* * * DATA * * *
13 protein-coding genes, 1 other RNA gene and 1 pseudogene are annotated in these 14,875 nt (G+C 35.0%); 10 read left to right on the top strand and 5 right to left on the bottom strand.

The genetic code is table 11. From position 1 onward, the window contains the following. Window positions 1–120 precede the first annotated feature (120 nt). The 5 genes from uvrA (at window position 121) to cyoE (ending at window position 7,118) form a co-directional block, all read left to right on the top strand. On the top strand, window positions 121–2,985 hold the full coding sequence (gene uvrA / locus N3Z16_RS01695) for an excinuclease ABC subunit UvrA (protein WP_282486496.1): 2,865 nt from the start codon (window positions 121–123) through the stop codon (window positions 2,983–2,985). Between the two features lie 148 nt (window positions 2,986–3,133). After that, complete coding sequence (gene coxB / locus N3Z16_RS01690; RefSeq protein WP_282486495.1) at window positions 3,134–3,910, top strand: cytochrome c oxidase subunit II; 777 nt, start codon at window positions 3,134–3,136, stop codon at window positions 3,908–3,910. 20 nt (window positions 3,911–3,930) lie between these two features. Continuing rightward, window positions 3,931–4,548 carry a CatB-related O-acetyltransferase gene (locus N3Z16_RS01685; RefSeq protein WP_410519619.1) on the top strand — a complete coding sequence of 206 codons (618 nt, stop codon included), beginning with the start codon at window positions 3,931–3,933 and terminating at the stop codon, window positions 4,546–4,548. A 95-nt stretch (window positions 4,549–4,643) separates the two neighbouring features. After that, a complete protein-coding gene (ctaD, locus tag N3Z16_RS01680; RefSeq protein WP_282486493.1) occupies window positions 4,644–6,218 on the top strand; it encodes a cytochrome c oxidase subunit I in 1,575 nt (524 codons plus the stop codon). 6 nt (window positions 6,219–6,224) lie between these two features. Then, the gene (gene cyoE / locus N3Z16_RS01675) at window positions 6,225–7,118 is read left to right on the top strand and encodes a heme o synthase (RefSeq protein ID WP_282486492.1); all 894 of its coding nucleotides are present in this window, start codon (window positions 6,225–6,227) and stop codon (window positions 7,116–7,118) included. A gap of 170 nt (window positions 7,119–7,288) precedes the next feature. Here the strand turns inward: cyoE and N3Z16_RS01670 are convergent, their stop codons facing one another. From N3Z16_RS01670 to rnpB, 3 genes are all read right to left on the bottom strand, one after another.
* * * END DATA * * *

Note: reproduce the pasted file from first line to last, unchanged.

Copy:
13 protein-coding genes, 1 other RNA gene and 1 pseudogene are annotated in these 14,875 nt (G+C 35.0%); 10 read left to right on the top strand and 5 right to left on the bottom strand.

The genetic code is table 11. From position 1 onward, the window contains the following. Window positions 1–120 precede the first annotated feature (120 nt). The 5 genes from uvrA (at window position 121) to cyoE (ending at window position 7,118) form a co-directional block, all read left to right on the top strand. On the top strand, window positions 121–2,985 hold the full coding sequence (gene uvrA / locus N3Z16_RS01695) for an excinuclease ABC subunit UvrA (protein WP_282486496.1): 2,865 nt from the start codon (window positions 121–123) through the stop codon (window positions 2,983–2,985). Between the two features lie 148 nt (window positions 2,986–3,133). After that, complete coding sequence (gene coxB / locus N3Z16_RS01690; RefSeq protein WP_282486495.1) at window positions 3,134–3,910, top strand: cytochrome c oxidase subunit II; 777 nt, start codon at window positions 3,134–3,136, stop codon at window positions 3,908–3,910. 20 nt (window positions 3,911–3,930) lie between these two features. Continuing rightward, window positions 3,931–4,548 carry a CatB-related O-acetyltransferase gene (locus N3Z16_RS01685; RefSeq protein WP_410519619.1) on the top strand — a complete coding sequence of 206 codons (618 nt, stop codon included), beginning with the start codon at window positions 3,931–3,933 and terminating at the stop codon, window positions 4,546–4,548. A 95-nt stretch (window positions 4,549–4,643) separates the two neighbouring features. After that, a complete protein-coding gene (ctaD, locus tag N3Z16_RS01680; RefSeq protein WP_282486493.1) occupies window positions 4,644–6,218 on the top strand; it encodes a cytochrome c oxidase subunit I in 1,575 nt (524 codons plus the stop codon). 6 nt (window positions 6,219–6,224) lie between these two features. Then, the gene (gene cyoE / locus N3Z16_RS01675) at window positions 6,225–7,118 is read left to right on the top strand and encodes a heme o synthase (RefSeq protein ID WP_282486492.1); all 894 of its coding nucleotides are present in this window, start codon (window positions 6,225–6,227) and stop codon (window positions 7,116–7,118) included. A gap of 170 nt (window positions 7,119–7,288) precedes the next feature. Here the strand turns inward: cyoE and N3Z16_RS01670 are convergent, their stop codons facing one another. From N3Z16_RS01670 to rnpB, 3 genes are all read right to left on the bottom strand, one after another.